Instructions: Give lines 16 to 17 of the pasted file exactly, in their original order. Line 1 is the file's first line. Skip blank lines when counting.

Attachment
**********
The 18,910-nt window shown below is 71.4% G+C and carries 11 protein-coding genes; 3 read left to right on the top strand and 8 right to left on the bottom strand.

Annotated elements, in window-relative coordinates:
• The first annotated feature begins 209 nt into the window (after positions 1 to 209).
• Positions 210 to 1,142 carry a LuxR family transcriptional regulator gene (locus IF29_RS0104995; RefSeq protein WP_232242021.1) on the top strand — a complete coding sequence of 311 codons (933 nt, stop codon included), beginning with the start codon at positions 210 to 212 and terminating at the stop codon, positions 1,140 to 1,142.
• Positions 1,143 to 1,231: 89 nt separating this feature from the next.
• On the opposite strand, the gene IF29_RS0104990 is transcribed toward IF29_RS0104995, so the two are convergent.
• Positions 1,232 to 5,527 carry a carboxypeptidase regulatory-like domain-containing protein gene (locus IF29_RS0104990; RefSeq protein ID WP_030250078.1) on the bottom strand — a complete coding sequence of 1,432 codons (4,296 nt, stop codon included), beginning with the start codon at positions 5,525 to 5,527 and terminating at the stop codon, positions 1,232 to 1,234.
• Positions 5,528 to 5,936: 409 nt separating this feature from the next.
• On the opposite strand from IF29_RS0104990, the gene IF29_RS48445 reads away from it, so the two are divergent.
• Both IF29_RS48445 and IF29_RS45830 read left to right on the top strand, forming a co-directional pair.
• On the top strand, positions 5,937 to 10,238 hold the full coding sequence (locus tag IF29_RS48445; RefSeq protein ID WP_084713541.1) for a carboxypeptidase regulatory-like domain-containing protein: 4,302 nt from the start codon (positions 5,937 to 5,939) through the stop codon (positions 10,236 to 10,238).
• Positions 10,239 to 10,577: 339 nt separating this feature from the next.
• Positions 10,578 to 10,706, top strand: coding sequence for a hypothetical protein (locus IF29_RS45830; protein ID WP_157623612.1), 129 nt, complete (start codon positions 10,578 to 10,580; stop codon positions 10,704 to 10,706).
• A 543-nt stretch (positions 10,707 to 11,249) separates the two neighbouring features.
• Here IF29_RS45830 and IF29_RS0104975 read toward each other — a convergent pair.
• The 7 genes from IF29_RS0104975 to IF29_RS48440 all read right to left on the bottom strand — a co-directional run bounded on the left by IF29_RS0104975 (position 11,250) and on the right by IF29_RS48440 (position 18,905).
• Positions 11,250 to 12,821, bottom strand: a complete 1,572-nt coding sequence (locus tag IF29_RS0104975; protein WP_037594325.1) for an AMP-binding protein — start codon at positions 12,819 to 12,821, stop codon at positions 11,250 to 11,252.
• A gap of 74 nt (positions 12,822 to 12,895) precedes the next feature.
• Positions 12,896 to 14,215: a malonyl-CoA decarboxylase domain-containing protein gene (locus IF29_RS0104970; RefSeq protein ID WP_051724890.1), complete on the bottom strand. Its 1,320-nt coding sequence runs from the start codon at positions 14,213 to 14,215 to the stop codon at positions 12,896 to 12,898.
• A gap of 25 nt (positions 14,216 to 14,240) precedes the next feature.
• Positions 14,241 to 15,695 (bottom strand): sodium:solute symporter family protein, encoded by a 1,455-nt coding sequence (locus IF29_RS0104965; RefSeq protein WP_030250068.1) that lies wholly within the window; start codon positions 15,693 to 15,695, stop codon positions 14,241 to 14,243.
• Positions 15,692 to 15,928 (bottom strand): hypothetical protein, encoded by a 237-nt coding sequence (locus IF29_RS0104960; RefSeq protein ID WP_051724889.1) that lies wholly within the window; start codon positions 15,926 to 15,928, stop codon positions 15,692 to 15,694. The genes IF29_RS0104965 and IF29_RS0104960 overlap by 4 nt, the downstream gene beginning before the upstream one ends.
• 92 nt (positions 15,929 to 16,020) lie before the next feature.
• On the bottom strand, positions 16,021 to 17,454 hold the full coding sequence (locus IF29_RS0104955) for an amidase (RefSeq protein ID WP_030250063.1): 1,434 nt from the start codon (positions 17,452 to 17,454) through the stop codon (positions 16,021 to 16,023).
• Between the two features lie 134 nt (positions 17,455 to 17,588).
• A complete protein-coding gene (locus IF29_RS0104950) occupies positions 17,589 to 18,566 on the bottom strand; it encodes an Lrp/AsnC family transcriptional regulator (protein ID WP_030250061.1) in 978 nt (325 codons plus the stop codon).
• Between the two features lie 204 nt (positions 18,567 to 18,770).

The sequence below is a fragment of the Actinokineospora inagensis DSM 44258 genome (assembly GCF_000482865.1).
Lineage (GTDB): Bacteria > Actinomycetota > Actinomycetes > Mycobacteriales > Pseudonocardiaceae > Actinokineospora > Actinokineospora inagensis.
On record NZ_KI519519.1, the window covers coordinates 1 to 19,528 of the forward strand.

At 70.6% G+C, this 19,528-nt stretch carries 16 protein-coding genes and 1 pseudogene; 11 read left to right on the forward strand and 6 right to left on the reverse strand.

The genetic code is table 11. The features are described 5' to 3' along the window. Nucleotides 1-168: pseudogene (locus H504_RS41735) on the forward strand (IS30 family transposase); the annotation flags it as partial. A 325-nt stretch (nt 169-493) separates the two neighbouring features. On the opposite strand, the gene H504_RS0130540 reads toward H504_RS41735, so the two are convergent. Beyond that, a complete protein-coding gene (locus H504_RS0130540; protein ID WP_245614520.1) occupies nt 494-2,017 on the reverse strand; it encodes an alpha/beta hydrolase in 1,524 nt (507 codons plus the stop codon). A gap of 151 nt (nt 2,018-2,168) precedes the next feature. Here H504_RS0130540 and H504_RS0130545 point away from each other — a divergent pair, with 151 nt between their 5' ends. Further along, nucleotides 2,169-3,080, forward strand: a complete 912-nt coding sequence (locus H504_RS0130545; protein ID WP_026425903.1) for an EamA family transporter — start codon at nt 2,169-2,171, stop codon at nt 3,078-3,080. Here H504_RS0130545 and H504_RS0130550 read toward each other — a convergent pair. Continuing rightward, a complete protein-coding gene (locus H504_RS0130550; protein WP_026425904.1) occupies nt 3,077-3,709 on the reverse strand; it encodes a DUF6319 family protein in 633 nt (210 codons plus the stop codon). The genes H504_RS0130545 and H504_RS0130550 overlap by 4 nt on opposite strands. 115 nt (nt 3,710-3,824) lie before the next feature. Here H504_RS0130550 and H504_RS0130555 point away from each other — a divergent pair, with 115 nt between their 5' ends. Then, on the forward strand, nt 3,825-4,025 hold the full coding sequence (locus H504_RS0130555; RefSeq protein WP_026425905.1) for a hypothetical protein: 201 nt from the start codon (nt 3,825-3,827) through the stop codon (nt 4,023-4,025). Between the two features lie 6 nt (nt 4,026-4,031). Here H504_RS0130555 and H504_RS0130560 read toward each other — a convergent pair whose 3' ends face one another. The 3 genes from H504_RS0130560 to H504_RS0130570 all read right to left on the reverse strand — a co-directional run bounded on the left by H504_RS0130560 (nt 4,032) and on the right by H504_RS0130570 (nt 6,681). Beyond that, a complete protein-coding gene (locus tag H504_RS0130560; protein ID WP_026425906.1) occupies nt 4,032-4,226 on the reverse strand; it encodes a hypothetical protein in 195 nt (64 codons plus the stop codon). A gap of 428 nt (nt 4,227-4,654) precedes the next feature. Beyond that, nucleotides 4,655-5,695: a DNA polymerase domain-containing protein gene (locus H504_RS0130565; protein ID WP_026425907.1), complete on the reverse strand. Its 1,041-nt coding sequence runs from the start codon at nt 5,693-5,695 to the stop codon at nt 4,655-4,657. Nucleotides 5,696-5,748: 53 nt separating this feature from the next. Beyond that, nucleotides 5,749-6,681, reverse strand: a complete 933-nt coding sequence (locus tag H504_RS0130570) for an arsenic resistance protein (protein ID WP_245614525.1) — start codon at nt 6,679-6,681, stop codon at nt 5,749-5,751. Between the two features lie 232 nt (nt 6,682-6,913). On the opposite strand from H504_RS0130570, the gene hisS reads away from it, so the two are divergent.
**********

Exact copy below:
• The 7 genes from IF29_RS0104975 to IF29_RS48440 all read right to left on the bottom strand — a co-directional run bounded on the left by IF29_RS0104975 (position 11,250) and on the right by IF29_RS48440 (position 18,905).
• Positions 11,250 to 12,821, bottom strand: a complete 1,572-nt coding sequence (locus tag IF29_RS0104975; protein WP_037594325.1) for an AMP-binding protein — start codon at positions 12,819 to 12,821, stop codon at positions 11,250 to 11,252.